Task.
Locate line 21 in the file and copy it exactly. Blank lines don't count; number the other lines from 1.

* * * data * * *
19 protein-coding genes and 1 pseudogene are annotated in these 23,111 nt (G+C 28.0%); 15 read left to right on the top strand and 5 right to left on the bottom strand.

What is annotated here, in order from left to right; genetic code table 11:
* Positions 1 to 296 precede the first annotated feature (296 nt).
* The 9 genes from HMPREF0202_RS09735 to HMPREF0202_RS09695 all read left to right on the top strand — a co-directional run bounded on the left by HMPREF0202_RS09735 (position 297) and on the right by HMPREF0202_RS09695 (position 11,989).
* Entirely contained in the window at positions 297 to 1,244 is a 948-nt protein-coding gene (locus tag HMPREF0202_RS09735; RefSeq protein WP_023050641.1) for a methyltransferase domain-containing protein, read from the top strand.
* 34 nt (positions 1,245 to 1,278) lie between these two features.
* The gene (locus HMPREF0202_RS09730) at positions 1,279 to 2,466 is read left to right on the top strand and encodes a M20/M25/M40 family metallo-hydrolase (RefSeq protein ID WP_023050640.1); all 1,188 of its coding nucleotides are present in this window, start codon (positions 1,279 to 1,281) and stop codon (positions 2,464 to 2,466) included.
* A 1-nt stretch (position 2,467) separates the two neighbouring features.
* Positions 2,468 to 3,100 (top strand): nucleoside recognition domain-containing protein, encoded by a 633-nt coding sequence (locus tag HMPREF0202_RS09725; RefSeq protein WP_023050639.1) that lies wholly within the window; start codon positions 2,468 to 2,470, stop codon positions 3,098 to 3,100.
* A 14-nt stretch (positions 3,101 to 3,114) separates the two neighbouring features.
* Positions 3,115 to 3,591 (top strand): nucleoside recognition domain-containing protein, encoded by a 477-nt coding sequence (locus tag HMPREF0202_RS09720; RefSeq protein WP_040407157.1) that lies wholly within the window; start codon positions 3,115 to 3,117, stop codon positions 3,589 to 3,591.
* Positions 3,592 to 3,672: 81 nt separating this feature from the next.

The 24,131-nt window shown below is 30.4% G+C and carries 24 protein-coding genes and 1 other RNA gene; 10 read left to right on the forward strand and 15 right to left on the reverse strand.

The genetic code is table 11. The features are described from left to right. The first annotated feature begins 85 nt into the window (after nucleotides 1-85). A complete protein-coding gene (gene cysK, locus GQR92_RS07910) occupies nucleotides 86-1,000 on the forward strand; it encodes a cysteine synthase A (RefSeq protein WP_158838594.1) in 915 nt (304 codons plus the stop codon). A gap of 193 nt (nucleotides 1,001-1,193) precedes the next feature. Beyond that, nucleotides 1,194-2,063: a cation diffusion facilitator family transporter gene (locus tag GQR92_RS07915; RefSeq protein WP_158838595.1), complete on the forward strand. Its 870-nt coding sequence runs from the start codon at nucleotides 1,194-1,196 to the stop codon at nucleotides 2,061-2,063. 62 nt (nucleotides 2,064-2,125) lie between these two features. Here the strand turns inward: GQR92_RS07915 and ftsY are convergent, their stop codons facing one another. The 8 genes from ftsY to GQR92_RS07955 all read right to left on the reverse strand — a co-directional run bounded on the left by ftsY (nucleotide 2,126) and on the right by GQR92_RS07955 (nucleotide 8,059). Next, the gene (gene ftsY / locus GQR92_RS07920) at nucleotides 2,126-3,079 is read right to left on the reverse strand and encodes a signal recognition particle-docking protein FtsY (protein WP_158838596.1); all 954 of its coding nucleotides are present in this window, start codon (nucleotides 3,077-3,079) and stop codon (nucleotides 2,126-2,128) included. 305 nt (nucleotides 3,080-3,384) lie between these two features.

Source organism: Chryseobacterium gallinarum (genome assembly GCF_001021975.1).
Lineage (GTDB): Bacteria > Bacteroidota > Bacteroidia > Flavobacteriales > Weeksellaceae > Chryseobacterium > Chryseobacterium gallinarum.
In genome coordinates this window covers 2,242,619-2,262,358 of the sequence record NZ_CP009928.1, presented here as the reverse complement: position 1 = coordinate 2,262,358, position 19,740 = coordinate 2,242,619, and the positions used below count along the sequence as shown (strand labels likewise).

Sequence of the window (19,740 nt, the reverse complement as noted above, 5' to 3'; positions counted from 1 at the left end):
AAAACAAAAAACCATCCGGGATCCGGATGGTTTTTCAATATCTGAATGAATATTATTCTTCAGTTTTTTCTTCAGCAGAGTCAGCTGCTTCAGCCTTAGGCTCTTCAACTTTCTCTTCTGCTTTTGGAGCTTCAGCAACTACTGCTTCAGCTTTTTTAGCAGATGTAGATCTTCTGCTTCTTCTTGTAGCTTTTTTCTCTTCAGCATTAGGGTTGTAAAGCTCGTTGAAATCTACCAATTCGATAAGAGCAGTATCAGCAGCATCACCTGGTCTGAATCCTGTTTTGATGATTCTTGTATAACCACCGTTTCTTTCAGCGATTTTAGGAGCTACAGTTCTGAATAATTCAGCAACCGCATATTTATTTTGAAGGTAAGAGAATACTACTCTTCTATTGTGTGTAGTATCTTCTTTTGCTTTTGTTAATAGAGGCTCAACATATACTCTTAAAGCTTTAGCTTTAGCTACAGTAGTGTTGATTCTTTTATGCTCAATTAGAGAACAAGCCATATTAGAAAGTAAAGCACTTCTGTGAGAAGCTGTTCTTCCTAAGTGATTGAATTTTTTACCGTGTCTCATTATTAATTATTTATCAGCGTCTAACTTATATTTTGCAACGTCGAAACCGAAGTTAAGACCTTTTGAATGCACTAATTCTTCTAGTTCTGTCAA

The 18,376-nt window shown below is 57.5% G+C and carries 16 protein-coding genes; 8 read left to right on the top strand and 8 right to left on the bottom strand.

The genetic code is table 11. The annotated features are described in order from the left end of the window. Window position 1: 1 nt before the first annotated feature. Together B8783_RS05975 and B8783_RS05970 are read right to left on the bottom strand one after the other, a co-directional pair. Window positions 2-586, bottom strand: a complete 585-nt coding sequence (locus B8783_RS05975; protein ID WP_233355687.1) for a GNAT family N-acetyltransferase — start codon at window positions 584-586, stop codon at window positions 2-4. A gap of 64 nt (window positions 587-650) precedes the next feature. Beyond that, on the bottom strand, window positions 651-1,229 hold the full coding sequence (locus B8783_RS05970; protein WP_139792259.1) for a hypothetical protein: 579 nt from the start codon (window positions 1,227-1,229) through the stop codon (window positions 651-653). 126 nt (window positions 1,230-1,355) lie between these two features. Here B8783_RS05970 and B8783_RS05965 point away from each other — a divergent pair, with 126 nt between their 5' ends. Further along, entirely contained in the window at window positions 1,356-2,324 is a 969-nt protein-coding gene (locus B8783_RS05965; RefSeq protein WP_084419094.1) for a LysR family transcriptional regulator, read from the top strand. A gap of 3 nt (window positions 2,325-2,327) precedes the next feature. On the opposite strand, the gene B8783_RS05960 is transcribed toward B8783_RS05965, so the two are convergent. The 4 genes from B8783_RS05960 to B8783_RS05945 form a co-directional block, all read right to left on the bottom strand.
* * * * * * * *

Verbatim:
The genetic code is table 11. The annotated features are described in order from the left end of the window. Window position 1: 1 nt before the first annotated feature. Together B8783_RS05975 and B8783_RS05970 are read right to left on the bottom strand one after the other, a co-directional pair. Window positions 2-586, bottom strand: a complete 585-nt coding sequence (locus B8783_RS05975; protein ID WP_233355687.1) for a GNAT family N-acetyltransferase — start codon at window positions 584-586, stop codon at window positions 2-4. A gap of 64 nt (window positions 587-650) precedes the next feature. Beyond that, on the bottom strand, window positions 651-1,229 hold the full coding sequence (locus B8783_RS05970; protein WP_139792259.1) for a hypothetical protein: 579 nt from the start codon (window positions 1,227-1,229) through the stop codon (window positions 651-653). 126 nt (window positions 1,230-1,355) lie between these two features. Here B8783_RS05970 and B8783_RS05965 point away from each other — a divergent pair, with 126 nt between their 5' ends. Further along, entirely contained in the window at window positions 1,356-2,324 is a 969-nt protein-coding gene (locus B8783_RS05965; RefSeq protein WP_084419094.1) for a LysR family transcriptional regulator, read from the top strand. A gap of 3 nt (window positions 2,325-2,327) precedes the next feature. On the opposite strand, the gene B8783_RS05960 is transcribed toward B8783_RS05965, so the two are convergent. The 4 genes from B8783_RS05960 to B8783_RS05945 form a co-directional block, all read right to left on the bottom strand.